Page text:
About this Research Topic
Compared to other bacterial genera, the genus Acinetobacter has only recently (over the last few decades) been brought to the attention of microbiologists. This genus is very diverse yet it has mainly been associated with nosocomial infections. From a clinical point of view, the most well-known species from the genus is Acinetobacter baumannii - a frequent cause of multidrug-resistant infections in Intensive Care Units; however, there are other species that cause infections, such as A. lwofii, A. nosocomialis, A. seifertii and A. pitti. Notably, many species from this genus are environmental but, nonetheless, could be potential reservoirs of not only antibiotic resistance genes (ARGs) but also virulence genes. Although much information regarding genomic variation has been gathered for Acinetobacter baumannii (for instance, it is known that this species has high amounts of gene content variation and high rates of homologous recombination), other species from the genus, especially the environmental ones, have received very little attention. Furthermore, in terms of phylogeography and molecular epidemiology hardly anything is known for non-Acinetobacter baumannii species.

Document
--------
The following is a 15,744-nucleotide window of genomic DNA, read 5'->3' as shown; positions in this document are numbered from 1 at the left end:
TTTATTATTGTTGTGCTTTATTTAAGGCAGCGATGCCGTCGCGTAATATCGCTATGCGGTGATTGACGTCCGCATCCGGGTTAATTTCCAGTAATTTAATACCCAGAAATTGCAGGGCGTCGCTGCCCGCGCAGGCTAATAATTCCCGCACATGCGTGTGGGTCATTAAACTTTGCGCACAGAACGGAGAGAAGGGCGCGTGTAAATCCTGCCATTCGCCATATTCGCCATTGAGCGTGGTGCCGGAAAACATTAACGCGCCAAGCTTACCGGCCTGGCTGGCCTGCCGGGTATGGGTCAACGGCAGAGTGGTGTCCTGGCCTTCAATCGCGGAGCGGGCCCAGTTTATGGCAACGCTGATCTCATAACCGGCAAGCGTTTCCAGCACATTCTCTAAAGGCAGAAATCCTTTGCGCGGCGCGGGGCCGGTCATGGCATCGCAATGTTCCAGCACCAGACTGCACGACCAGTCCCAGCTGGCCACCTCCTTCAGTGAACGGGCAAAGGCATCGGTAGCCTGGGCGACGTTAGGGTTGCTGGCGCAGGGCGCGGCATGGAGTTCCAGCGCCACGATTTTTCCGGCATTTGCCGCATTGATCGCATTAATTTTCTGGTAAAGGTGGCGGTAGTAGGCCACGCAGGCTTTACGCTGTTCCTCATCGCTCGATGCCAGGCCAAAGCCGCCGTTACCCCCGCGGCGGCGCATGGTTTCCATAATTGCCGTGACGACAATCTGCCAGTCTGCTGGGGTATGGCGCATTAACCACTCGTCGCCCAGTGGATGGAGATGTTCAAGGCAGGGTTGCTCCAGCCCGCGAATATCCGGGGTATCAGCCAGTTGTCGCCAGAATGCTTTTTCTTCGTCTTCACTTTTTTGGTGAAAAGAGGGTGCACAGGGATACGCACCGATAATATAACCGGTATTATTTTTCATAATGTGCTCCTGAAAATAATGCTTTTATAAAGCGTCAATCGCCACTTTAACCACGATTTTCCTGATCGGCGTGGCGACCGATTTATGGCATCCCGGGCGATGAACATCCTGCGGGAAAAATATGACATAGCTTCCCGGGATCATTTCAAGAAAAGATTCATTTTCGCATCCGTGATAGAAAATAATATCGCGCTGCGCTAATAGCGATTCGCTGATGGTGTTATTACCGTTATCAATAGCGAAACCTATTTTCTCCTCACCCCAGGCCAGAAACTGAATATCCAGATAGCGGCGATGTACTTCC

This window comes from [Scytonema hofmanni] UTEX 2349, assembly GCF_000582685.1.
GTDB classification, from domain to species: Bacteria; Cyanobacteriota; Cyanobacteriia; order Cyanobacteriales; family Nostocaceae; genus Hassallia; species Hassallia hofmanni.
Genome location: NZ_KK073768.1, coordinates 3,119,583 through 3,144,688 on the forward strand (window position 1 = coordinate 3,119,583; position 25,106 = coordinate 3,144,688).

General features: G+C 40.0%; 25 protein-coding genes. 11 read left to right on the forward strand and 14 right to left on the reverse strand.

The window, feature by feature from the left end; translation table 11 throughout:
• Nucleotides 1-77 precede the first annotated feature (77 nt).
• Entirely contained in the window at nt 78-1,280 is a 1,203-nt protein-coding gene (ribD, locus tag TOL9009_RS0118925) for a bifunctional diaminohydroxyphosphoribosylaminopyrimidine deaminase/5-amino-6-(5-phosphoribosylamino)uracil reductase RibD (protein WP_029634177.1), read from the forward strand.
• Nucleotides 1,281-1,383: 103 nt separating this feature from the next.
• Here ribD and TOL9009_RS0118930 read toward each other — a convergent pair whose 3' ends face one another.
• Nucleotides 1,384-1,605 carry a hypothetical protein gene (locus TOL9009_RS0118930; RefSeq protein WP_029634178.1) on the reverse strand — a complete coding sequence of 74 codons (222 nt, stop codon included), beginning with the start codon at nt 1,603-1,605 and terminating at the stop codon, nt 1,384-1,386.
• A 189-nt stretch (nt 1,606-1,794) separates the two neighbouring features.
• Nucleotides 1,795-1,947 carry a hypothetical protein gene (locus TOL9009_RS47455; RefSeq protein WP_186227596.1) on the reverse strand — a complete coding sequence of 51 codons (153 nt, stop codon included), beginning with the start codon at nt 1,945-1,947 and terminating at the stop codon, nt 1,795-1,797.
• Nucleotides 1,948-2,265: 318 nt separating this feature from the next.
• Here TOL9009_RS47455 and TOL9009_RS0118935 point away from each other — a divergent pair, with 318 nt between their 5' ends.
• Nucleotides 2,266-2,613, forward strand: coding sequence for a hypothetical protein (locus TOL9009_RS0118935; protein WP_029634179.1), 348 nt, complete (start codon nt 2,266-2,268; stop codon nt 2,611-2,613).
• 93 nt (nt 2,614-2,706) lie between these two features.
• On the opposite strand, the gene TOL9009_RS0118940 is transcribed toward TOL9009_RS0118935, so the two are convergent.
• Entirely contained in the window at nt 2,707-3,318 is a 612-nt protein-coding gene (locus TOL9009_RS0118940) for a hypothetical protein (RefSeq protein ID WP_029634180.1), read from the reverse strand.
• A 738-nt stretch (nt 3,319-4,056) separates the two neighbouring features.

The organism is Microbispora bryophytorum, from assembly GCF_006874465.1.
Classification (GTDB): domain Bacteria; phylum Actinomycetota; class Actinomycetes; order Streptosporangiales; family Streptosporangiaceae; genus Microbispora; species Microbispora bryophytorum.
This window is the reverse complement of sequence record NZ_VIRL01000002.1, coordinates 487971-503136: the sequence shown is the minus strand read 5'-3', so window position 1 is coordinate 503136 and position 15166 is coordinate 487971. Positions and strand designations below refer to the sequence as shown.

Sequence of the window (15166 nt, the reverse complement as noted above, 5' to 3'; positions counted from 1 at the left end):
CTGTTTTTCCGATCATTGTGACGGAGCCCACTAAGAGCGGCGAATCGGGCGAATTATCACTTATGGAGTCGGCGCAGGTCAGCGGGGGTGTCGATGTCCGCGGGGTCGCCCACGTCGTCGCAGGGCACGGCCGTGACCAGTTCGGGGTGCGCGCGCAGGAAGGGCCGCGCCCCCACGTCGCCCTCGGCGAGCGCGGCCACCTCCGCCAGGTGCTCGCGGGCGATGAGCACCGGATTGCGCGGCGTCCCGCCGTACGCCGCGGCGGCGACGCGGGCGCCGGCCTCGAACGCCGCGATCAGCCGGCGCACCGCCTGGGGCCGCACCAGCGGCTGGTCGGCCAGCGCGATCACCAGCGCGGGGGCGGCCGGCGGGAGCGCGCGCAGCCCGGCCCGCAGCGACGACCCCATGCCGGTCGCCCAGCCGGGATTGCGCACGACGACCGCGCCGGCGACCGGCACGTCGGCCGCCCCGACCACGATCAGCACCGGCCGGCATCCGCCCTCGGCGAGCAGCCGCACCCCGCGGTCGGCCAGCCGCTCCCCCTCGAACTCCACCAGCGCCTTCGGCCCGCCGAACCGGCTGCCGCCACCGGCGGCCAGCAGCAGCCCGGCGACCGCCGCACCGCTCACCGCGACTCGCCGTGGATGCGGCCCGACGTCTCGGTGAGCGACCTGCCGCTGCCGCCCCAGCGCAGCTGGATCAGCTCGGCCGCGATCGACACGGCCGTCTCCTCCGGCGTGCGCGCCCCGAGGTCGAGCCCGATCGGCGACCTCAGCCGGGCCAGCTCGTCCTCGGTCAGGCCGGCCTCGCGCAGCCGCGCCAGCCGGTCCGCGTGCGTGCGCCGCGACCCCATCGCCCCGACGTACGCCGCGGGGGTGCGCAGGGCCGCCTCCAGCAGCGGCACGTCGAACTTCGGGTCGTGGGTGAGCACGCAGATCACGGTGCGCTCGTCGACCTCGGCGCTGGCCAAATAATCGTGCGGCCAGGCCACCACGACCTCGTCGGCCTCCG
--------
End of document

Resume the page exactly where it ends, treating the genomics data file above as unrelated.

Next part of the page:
The major goal of this Research Topic is to expand the knowledge about the genomic basis of antibiotic resistance and virulence in species from the genus Acinetobacter. We welcome comparative genomic studies about any Acinetobacter spp, especially those paying attention to genomic variation in ARGs and virulence genes. In addition, we also will be interested in articles tackling the epidemiology and phylogeography not only of lineages from within Acinetobacter baumannii but any lineages of other Acinetobacter species. Moreover, population genomic studies addressing genomic variation processes in Acinetobacter species are more than welcome. Finally, comparative transcriptomics/proteomics/metabolomics studies that also address the underlying question of what is responsible for differences and similarities in antibiotic resistance and virulence in Acinetobacter species will be very much appreciated.
Submitted manuscripts should be hypothesis-driven and not only descriptive studies. Brief Research Reports, Data Reports, Genome Announcements, Systematic Reviews, and Case Reports will not undergo the peer-review process.
Keywords: Acinetobacter species, comparative genomics, antibiotic resistance, virulence, molecular epidemiology
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